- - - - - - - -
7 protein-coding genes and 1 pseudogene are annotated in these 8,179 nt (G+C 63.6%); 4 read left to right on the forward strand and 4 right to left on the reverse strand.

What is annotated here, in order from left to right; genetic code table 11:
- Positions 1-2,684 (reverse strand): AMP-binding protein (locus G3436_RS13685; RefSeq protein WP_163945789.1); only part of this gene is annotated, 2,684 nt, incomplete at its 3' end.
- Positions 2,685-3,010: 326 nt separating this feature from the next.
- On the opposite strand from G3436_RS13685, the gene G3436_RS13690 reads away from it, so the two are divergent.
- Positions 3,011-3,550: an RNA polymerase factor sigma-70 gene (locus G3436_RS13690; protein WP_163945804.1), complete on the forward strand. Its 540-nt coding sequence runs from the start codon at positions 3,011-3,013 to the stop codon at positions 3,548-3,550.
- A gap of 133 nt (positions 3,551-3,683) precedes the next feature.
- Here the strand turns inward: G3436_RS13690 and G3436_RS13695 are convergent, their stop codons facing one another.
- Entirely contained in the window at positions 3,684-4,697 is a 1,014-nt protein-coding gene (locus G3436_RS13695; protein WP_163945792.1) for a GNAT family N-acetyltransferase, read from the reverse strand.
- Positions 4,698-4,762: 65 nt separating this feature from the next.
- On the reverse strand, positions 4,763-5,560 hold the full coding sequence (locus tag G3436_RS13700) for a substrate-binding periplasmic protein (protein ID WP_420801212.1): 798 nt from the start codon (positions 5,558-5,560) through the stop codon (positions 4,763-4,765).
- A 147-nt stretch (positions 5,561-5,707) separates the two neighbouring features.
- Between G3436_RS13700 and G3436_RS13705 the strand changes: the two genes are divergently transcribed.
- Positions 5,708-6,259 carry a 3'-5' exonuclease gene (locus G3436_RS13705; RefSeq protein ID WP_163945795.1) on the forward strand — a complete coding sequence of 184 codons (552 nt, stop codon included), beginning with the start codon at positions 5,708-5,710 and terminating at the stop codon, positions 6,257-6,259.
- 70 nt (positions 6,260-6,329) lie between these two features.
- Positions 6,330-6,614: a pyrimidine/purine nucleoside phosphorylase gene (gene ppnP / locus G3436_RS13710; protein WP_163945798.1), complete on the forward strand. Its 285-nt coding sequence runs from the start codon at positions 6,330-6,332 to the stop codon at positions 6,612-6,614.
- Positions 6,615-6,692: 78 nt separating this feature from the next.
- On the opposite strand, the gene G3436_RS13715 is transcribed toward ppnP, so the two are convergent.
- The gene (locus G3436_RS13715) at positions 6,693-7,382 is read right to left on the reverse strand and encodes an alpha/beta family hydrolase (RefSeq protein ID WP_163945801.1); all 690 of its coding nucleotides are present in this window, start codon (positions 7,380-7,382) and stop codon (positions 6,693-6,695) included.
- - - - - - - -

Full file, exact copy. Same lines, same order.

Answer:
7 protein-coding genes and 1 pseudogene are annotated in these 8,179 nt (G+C 63.6%); 4 read left to right on the forward strand and 4 right to left on the reverse strand.

What is annotated here, in order from left to right; genetic code table 11:
- Positions 1-2,684 (reverse strand): AMP-binding protein (locus G3436_RS13685; RefSeq protein WP_163945789.1); only part of this gene is annotated, 2,684 nt, incomplete at its 3' end.
- Positions 2,685-3,010: 326 nt separating this feature from the next.
- On the opposite strand from G3436_RS13685, the gene G3436_RS13690 reads away from it, so the two are divergent.
- Positions 3,011-3,550: an RNA polymerase factor sigma-70 gene (locus G3436_RS13690; protein WP_163945804.1), complete on the forward strand. Its 540-nt coding sequence runs from the start codon at positions 3,011-3,013 to the stop codon at positions 3,548-3,550.
- A gap of 133 nt (positions 3,551-3,683) precedes the next feature.
- Here the strand turns inward: G3436_RS13690 and G3436_RS13695 are convergent, their stop codons facing one another.
- Entirely contained in the window at positions 3,684-4,697 is a 1,014-nt protein-coding gene (locus G3436_RS13695; protein WP_163945792.1) for a GNAT family N-acetyltransferase, read from the reverse strand.
- Positions 4,698-4,762: 65 nt separating this feature from the next.
- On the reverse strand, positions 4,763-5,560 hold the full coding sequence (locus tag G3436_RS13700) for a substrate-binding periplasmic protein (protein ID WP_420801212.1): 798 nt from the start codon (positions 5,558-5,560) through the stop codon (positions 4,763-4,765).
- A 147-nt stretch (positions 5,561-5,707) separates the two neighbouring features.
- Between G3436_RS13700 and G3436_RS13705 the strand changes: the two genes are divergently transcribed.
- Positions 5,708-6,259 carry a 3'-5' exonuclease gene (locus G3436_RS13705; RefSeq protein ID WP_163945795.1) on the forward strand — a complete coding sequence of 184 codons (552 nt, stop codon included), beginning with the start codon at positions 5,708-5,710 and terminating at the stop codon, positions 6,257-6,259.
- 70 nt (positions 6,260-6,329) lie between these two features.
- Positions 6,330-6,614: a pyrimidine/purine nucleoside phosphorylase gene (gene ppnP / locus G3436_RS13710; protein WP_163945798.1), complete on the forward strand. Its 285-nt coding sequence runs from the start codon at positions 6,330-6,332 to the stop codon at positions 6,612-6,614.
- Positions 6,615-6,692: 78 nt separating this feature from the next.
- On the opposite strand, the gene G3436_RS13715 is transcribed toward ppnP, so the two are convergent.
- The gene (locus G3436_RS13715) at positions 6,693-7,382 is read right to left on the reverse strand and encodes an alpha/beta family hydrolase (RefSeq protein ID WP_163945801.1); all 690 of its coding nucleotides are present in this window, start codon (positions 7,380-7,382) and stop codon (positions 6,693-6,695) included.